Workplace Givers Want to Know Where Money Goes
Thursday, 27th June 2013 at 11:20 am
Charities involved in workplace giving programs could receive better results if they clearly communicate with businesses on where the money is being spent, according to a report on workplace giving.
The report: Recognising the Value of Workplace Giving was conducted by the Australian Charities Fund and the Centre for Social Impact and looked at the trends in employee and employer contributions.
More than 4000 employees were surveyed across 30 organisations including JB Hi Fi, Telstra, Seek and Woodside which included employees who were already involved in workplace giving and those who weren’t.
Thirty-four per cent of respondents said they were participants in a workplace giving program and 61% of respondents indicated they were ‘interested’ in becoming workplace giving donors. Only 5% were not interested in workplace giving
The primary motivation of those employees interested in joining their employer’s workplace giving program was “knowing where and how my money is spent,” the report revealed.
90% of donors said they wanted to receive communication about their giving through the main methods of internal communications – corporate newsletters and the intranet.
The report said communication is essential if employers and charities alike are to meaningfully address the primary motivation of donors – knowing where and how money is being spent, and understanding the impact it has.
Only 42% of donors felt they knew about the difference their donations made and only 38% felt there was enough information regarding their organisation’s engagement with the community.
In order to drive greater participation, all program managers believed it was important to:
• Articulate the organisation’s workplace giving program and its link to business strategy
• Drive program awareness and employee engagement
• Promote employer support and employee benefits
• Communicate donation impact and celebrate program success
• Maintain program visibility
An emerging issue stated by more than 25% of workplace giving program managers was that
they have too many charity partners, diluting donation impact and making it difficult to track donations and quantify outcomes.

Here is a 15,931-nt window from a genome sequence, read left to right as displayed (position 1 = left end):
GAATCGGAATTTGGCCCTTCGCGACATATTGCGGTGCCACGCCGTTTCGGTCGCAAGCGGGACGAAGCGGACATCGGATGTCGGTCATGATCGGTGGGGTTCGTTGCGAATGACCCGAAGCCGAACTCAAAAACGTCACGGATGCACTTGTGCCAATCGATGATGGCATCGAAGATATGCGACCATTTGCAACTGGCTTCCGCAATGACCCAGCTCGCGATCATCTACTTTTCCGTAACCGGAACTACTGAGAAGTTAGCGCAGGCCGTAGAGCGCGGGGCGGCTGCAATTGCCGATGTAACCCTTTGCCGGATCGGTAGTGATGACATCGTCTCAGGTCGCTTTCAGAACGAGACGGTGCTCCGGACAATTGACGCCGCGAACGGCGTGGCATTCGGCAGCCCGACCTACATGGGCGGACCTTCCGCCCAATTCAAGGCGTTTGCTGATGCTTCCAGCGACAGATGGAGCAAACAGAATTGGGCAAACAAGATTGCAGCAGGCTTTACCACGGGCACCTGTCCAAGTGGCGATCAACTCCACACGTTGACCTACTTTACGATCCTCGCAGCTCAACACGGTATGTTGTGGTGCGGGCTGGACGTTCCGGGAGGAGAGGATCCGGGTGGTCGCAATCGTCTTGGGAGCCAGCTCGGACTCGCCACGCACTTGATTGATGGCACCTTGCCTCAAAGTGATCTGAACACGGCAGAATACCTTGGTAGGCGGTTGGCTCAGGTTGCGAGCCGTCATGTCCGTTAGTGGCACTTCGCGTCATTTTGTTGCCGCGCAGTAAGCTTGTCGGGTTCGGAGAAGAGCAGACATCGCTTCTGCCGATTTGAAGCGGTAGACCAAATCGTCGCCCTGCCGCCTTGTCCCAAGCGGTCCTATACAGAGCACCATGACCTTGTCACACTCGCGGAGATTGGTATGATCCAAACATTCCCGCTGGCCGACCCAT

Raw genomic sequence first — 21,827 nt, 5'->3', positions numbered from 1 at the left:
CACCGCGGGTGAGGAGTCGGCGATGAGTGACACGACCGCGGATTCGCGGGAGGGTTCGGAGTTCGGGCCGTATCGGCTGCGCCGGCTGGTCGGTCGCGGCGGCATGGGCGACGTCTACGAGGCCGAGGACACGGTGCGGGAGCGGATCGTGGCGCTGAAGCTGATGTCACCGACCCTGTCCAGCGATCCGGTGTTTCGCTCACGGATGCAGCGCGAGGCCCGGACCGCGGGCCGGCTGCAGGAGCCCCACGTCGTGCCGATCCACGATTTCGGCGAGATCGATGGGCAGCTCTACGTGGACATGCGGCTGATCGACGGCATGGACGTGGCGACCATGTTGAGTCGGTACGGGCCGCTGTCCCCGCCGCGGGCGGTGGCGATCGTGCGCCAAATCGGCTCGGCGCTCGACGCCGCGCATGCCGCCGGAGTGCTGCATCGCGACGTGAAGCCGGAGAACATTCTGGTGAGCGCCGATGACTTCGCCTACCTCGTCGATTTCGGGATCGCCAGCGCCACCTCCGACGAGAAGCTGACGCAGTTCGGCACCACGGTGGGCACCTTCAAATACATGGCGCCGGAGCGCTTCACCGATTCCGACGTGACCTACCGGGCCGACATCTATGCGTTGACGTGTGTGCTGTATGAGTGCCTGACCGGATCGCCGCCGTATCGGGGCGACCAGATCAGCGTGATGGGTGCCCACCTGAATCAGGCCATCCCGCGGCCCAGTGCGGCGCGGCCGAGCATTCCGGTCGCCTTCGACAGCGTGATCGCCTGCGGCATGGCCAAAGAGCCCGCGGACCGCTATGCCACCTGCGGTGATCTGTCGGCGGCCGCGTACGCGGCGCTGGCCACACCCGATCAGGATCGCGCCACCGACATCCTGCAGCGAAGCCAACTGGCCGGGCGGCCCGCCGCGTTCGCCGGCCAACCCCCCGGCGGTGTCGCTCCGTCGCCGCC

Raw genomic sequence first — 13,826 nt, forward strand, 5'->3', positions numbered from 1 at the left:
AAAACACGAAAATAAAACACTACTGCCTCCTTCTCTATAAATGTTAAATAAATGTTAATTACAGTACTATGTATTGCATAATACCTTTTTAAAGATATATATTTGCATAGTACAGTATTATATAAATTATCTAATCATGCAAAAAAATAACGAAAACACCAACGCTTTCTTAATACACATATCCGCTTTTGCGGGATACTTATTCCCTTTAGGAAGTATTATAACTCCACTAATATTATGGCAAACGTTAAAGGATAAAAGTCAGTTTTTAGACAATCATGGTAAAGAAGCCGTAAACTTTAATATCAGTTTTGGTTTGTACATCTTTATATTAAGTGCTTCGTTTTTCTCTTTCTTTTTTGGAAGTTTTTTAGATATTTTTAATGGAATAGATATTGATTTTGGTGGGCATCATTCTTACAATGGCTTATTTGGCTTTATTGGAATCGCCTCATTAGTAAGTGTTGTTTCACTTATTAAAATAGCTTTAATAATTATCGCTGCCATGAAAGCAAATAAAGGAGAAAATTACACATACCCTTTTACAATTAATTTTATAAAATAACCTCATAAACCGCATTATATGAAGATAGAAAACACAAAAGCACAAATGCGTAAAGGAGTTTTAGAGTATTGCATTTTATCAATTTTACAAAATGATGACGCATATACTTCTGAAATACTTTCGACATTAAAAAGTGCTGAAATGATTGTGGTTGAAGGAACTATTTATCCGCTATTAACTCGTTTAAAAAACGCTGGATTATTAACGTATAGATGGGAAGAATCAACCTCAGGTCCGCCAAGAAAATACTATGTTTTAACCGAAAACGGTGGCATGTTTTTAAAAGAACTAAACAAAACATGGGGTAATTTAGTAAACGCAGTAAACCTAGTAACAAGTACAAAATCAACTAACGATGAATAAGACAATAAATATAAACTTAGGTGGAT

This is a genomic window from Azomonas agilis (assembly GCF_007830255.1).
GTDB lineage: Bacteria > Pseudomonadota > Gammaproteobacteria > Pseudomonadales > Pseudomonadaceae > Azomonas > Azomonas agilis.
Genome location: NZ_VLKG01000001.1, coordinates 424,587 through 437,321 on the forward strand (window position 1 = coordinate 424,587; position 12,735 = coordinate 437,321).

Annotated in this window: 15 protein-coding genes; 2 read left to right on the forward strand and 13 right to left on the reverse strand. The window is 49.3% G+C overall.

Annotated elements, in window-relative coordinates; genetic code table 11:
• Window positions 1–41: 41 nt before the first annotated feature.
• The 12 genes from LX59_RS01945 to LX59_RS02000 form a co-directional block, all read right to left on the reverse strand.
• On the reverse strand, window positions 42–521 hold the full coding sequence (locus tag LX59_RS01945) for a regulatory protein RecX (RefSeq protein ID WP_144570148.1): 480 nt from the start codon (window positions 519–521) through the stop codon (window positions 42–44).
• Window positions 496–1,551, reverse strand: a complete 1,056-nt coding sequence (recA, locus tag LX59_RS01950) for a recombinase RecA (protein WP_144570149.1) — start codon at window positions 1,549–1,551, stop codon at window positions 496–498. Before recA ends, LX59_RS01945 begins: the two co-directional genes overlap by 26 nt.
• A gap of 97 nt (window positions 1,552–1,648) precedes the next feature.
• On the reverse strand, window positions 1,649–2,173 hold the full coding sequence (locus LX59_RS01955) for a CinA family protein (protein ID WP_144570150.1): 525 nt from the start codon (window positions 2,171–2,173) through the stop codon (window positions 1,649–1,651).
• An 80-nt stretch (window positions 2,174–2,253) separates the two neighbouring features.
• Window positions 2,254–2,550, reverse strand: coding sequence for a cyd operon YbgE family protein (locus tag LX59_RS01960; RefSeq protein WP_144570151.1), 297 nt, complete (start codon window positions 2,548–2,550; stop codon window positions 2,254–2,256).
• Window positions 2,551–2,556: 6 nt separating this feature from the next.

The report results suggested a re-evaluation of the workplace giving program design which supported the employer trend toward charity relationship depth versus breadth.
Program managers suggested that focusing on causes, rather than individual charities, may have the potential to increase program communication relevance and effectiveness, leading to greater buy-in and employee engagement in workplace giving.
Workplace leaders said the opportunity was to operate a workplace giving program that is “large enough that you have breadth of causes but small enough that there’s a greater level of funding for each charity and they can communicate the difference donations make.”
The report said that limiting the number of causes and charities supported allows employers to direct and scale contributions, with the opportunity to focus on collective impact in order to ensure donations make a difference – tapping into the primary motivation for employee participation in workplace giving.
Australian Charities Foundation Deputy Chair Greg Hutchinson said workplace giving was about employees using their heads and their hearts.
“Being tax and cost efficient isn’t enough,” he said.
“The newer generation that is coming through in leadership positions really get that [there is a place for workplace giving in the workplace].
“People who give in the workplace become very generous; they get into the habit of giving.”
In the last financial year, $43m was donated in pre-tax payroll giving contributions, with
133,000 Australians giving through payroll deductions.
A further $13m was donated through employer matching.